Mariinsky on Track
Join the acclaimed Mariinsky Orchestra on a train journey across the vastness of Russia in the documentary Mariinsky on Track. The orchestra's current chief conductor Valery Gergiev co-founded the Moscow Easter Festival in 2002. The 2013 edition of this music festival included performances in large cities across Russia’s different regions. In addition to outstanding concert footage, Mariinsky on Track shows us the musicians' approach to the project and informs us of hardships on the road. Watch and share these unforgettable musical moments with one of Russia’s oldest and finest musical organizations.
Pianomania - Beatrice Rana
The young Italian pianist Beatrice Rana (1993) provides the public a colourful piano recital at the Grand Auditorium of the Calouste Gulbenkian Foundation of Lisbon, in 2018. Rana opens with two works by Robert Schumann. His Blumenstück, Op. 19, is a short piano piece dating from 1839 and generally not included among the composer's more poetically inspired adventurous pieces. It is followed by the highly technically demanding Symphonic Etudes, Op. 13. After Schumann, Rana dives right into the 20th century with Maurice Ravel’s impressionistic five-part suite for piano Miroirs. The concert concludes with Guido Agosti’s transcription of Igor Stravinsky’s Firebird Suite.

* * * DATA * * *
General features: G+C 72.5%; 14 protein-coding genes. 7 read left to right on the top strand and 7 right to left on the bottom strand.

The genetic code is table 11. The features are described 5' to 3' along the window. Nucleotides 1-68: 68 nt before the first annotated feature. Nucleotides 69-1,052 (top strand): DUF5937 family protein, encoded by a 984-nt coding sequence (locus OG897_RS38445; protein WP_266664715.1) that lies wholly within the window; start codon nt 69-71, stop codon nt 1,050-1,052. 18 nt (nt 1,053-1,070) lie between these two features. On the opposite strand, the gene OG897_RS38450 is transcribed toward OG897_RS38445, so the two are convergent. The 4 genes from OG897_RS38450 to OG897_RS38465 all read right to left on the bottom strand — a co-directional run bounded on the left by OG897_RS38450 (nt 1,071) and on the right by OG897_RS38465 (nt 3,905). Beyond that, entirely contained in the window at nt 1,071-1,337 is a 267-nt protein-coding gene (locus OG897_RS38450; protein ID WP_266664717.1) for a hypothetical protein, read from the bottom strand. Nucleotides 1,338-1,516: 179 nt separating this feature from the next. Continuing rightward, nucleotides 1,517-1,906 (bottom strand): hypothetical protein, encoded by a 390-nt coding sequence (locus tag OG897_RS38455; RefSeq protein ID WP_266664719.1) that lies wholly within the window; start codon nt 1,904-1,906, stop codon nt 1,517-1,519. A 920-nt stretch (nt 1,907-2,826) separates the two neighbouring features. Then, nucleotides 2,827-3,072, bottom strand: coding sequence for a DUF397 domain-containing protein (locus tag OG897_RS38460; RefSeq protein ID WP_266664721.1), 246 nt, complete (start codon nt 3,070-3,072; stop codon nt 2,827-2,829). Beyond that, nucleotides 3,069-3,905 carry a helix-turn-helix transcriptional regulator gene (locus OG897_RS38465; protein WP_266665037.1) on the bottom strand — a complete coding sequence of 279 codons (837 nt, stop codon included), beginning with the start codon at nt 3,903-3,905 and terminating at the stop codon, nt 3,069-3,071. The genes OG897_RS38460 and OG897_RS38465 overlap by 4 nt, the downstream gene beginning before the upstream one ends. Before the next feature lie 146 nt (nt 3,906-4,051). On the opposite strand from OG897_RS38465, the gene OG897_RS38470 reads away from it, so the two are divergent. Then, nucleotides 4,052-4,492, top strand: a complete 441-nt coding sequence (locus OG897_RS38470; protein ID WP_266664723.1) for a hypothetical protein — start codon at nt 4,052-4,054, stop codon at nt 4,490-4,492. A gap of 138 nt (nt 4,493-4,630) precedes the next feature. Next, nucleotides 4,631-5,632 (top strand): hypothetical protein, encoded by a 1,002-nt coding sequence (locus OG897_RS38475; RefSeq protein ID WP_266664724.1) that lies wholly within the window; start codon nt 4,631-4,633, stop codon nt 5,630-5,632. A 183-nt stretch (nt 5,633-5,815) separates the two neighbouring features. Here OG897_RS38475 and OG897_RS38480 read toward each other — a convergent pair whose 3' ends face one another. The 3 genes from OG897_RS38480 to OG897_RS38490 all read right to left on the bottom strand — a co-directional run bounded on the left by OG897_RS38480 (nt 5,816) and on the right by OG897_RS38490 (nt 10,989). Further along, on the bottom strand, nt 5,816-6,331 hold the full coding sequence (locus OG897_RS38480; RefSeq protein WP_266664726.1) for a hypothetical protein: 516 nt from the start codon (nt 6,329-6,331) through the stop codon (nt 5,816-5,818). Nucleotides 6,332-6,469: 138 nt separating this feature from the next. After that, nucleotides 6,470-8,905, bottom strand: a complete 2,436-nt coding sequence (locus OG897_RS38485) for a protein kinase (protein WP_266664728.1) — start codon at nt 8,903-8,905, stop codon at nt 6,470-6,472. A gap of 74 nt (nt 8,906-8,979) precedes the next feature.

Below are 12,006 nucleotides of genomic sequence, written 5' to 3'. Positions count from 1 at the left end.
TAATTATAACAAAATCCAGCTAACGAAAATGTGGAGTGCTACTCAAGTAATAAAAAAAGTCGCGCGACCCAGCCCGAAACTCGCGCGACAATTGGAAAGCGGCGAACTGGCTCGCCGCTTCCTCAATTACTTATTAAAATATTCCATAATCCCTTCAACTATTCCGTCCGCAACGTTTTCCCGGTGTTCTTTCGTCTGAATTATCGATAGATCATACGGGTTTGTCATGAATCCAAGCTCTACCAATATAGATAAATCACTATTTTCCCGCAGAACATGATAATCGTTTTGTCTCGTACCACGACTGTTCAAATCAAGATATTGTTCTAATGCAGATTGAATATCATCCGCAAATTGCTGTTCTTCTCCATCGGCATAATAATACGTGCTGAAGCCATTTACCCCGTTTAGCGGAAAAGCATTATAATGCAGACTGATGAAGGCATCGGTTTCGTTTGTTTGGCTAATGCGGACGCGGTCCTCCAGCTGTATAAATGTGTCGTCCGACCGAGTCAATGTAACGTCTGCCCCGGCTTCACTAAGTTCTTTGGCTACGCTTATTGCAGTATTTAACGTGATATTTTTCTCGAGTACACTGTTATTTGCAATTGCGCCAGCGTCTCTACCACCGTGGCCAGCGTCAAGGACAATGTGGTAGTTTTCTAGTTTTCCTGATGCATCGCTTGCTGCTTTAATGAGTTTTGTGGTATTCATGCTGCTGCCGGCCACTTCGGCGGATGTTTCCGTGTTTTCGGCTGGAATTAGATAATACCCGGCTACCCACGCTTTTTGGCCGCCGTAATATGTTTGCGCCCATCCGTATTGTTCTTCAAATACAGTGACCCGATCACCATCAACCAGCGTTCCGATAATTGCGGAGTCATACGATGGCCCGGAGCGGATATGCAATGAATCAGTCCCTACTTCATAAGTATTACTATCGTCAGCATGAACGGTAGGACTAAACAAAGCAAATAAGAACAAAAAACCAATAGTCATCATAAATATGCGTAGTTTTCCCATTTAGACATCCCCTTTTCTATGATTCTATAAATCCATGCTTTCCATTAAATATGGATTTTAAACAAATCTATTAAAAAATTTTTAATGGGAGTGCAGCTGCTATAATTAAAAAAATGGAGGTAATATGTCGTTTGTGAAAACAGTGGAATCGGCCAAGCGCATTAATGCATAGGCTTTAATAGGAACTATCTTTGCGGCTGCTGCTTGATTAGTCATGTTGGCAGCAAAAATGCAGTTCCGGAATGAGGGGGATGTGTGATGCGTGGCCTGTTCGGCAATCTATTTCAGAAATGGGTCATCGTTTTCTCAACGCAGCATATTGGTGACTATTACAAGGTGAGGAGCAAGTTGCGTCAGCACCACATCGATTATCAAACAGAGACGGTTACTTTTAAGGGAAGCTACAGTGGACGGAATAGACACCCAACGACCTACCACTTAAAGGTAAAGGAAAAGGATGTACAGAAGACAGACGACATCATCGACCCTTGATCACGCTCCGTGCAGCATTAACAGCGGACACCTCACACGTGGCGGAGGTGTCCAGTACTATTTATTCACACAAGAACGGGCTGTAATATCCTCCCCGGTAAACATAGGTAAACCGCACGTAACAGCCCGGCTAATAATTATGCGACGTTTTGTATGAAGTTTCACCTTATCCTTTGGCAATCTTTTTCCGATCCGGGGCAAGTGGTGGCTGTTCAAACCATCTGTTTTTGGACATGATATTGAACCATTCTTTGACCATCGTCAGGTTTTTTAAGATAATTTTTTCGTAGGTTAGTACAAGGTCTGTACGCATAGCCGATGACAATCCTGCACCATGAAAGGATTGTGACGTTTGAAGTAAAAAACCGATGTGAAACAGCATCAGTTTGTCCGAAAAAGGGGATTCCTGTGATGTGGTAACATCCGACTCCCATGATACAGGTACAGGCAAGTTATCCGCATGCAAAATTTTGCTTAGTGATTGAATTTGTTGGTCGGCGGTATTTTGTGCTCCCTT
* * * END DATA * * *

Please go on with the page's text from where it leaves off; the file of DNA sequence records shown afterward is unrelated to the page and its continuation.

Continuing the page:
Brahms - Symphony No. 2, Op. 73
The Berliner Philharmoniker, Daniel Barenboim and Claudio Abbado star at the Europakonzert 1994 in Meiningen, Germany, performing Ludwig van Beethoven’s Piano Concerto No. 5 and Johannes Brahms’ Symphony No. 2. Popularly known as the Emperor Concerto and composed in Vienna between 1809 and 1811, Piano Concerto No. 5 is Beethoven’s last completed piano concerto and often performed by star pianists such as Daniel Barenboim. A few decades later in 1877, Brahms completed his Second Symphony, which is often compared to Beethoven’s Sixth Symphony given its cheerful and pastoral character.
Bach - Sonata No. 2 BWV 1015
Johann Sebastian Bach probably wrote this set of six Sonatas for Violin and Harpsichord during his time as chapel master in Köthen. Presumably, he wrote these sonatas for Prince Leopold and later adapted them for further use in Leipzig. Maybe this is why these pieces are well playable for amateurs, while every sonata still has the finesse that can offer a challenge to professional musicians. The different pieces are meant to be a set, just like the Brandenburg concertos.